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Merrill uses the term ‘what-happens’ component skill to refer to the teaching of principles. I will use the term ‘teaching of principles’ component skill. He defines a principle as “an explanation of why things happen in the world” (Merrill, 1983). A principle describes a relation between concepts which can often be represented by if-then propositions or rules: If the conditions are true, then a consequence follows. The content for the acquisition of facts, part-whole relationships and conceptual knowledge component skills describes the environment, however, the content and activities for the teaching of principles component skill provides ways for learners to act on or modify their environment. Learners can be asked to predict a consequence from a set of conditions or to find faulted conditions for an unexpected consequence. This component skill is most appropriate when the content involves a process to be learned. For example, when a set of conditions leads to a specific consequence; when the conditions change, the consequence changes. A change in a condition or multiple conditions can be a naturally occurring event or can be an event caused by an action taken by the learner.

A teaching of principles component skill has four content elements:

  1. A specific situation to which a process applies (the problem)
  2. The name of the process
  3. A set of conditions that should lead to the consequence
  4. A consequence resulting from the conditions

A condition is a property of a situation that can hold different values. A consequence is a property of a situation that changes when there is a change in the conditions. A process is a change in a consequence as a result of changes in the conditions of a situation.

Demonstration for the teaching of principles

For teaching of principles component skills, Merrill advises that the demonstration should describe the conditions necessary for each event while simultaneously showing the consequence of the process. Learners should be shown the process in a real or simulated situation. Attention-focusing guidance should direct learners attention to the conditions and the consequence of each event in the process. Multimedia should follow Richard Mayer’s principles for designing pedagogically effective multimedia. If the process is complex, then the demonstration should show a progression of at least three increasingly complex scenarios.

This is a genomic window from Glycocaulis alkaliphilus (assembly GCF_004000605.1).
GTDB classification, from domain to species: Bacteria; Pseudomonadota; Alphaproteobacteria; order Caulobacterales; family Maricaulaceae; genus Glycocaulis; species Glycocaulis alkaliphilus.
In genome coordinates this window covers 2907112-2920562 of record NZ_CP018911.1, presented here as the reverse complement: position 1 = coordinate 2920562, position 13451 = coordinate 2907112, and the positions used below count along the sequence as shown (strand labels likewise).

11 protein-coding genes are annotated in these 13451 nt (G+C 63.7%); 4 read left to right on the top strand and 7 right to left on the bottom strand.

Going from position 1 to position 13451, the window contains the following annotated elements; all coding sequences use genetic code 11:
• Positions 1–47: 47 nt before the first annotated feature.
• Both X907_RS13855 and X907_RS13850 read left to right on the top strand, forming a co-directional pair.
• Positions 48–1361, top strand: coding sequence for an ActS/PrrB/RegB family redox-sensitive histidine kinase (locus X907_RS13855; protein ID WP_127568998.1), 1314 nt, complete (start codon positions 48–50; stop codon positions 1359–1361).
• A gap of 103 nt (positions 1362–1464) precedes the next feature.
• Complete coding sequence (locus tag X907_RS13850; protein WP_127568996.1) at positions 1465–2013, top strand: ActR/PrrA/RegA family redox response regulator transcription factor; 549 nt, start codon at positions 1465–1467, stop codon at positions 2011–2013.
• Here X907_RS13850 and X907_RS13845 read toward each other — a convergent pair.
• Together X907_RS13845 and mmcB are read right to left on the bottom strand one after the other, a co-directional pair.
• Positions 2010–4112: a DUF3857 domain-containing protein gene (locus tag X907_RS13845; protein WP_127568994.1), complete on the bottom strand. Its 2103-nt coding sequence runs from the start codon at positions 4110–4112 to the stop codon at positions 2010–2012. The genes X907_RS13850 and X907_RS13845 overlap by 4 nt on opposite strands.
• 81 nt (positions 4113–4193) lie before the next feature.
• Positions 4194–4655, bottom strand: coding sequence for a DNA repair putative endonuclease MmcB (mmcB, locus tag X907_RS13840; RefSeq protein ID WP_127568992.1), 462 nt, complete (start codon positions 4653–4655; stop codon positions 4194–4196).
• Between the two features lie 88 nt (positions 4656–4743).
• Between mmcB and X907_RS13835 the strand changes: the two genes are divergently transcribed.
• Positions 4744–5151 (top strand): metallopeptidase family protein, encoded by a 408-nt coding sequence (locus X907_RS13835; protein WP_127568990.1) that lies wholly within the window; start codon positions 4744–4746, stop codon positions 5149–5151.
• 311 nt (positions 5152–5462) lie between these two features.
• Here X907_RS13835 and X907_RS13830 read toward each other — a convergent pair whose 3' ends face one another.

Merrill’s view is that passive demonstrations of a process are less effective than having learners trigger the events by setting a parameter for a condition or executing an action that is a condition for the event to occur. Enabling learners to manipulate the conditions for an event and to see the consequences allows them to explore what happens for different values of the conditions. Effective guidance provides learners with an explanation of any unexpected consequence during their exploration of the process. Ideally, this explanation should identify and explain the conditions that resulted in this adverse consequence.

Demonstration of principles

Practice / Application for the teaching of principles

Learners should be asked to predict the consequence of a process given specific conditions of the device or system. They should be given the opportunity to diagnose an unexpected consequence in a specific situation. Coaching should be provided for instances early in the progression and then gradually withdrawn. Learners should receive intrinsic feedback by being able to confirm their prediction or diagnosis by triggering the process and observing the consequence of the execution. Ask learners to predict or diagnose a series of at least three increasingly complex problems. An alternative application activity is to present learners with a correct or flawed consequence for a specific un-encountered situation and ask them to identify the condition or conditions that were met or not met that resulted in the observed consequence.

Practice application of principles.

Effective strategies for the teaching of principles

Merrill suggests the following instructional strategies: